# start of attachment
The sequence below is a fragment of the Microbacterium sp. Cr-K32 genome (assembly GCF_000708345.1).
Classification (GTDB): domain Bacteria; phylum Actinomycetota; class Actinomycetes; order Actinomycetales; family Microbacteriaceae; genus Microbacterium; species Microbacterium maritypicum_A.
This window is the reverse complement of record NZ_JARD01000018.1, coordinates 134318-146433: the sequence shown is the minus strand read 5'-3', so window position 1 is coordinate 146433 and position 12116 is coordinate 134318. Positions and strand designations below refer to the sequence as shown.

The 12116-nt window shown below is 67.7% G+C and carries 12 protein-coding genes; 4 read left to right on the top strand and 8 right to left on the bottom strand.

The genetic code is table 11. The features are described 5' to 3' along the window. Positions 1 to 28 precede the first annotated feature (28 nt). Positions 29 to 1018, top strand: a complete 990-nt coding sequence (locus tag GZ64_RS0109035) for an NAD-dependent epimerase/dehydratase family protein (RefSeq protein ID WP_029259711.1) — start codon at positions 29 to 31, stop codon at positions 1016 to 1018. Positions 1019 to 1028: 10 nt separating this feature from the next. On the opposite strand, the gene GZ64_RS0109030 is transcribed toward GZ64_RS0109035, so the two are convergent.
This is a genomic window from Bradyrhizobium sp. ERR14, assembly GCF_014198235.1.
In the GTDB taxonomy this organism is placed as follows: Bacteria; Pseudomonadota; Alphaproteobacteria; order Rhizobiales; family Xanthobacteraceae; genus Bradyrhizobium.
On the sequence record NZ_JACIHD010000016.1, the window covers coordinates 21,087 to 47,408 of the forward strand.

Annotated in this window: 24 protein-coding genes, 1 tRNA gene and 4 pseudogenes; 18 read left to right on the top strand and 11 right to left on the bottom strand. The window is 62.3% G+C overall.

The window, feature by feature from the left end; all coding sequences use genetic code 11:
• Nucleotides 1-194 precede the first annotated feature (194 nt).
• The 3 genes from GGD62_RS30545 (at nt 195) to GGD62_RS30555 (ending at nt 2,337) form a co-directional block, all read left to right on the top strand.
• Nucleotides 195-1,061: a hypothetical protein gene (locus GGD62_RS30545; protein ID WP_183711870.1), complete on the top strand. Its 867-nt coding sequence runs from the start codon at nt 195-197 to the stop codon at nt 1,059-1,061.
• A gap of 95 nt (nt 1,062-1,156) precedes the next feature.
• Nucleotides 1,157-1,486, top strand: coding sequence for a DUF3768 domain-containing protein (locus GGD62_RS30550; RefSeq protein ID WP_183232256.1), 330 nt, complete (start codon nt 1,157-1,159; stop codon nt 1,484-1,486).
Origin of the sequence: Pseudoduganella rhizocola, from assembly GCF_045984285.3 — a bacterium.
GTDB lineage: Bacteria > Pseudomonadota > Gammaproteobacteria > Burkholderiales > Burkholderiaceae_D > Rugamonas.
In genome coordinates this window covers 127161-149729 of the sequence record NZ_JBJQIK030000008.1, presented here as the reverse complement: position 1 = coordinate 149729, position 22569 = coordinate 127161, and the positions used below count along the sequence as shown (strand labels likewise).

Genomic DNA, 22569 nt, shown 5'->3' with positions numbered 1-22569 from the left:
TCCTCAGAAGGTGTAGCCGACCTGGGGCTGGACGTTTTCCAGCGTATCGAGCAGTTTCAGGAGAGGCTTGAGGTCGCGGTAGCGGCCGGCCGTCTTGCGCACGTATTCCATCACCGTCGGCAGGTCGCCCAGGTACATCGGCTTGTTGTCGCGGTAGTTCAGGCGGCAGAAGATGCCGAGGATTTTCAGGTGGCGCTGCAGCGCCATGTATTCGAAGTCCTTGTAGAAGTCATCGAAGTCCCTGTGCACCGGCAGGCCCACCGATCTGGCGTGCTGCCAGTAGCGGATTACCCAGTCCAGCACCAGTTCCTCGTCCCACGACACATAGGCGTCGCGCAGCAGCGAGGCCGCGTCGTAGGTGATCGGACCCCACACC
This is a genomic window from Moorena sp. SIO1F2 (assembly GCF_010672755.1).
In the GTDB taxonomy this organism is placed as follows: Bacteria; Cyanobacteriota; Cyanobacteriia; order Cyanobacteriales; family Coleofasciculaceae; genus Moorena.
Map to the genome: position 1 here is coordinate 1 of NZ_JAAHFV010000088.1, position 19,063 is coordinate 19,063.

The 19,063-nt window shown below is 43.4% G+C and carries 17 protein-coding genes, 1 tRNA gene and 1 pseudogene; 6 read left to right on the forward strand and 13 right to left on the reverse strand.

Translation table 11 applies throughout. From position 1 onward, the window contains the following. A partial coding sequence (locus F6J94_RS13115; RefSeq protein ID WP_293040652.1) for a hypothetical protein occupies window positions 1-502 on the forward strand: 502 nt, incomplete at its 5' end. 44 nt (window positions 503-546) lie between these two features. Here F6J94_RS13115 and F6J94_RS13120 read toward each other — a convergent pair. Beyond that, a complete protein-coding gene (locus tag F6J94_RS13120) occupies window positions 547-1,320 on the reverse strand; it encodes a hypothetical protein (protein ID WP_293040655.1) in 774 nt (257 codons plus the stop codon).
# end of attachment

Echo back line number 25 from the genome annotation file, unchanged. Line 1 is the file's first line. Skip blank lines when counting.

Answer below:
Translation table 11 applies throughout. From position 1 onward, the window contains the following. A partial coding sequence (locus F6J94_RS13115; RefSeq protein ID WP_293040652.1) for a hypothetical protein occupies window positions 1-502 on the forward strand: 502 nt, incomplete at its 5' end. 44 nt (window positions 503-546) lie between these two features. Here F6J94_RS13115 and F6J94_RS13120 read toward each other — a convergent pair. Beyond that, a complete protein-coding gene (locus tag F6J94_RS13120) occupies window positions 547-1,320 on the reverse strand; it encodes a hypothetical protein (protein ID WP_293040655.1) in 774 nt (257 codons plus the stop codon).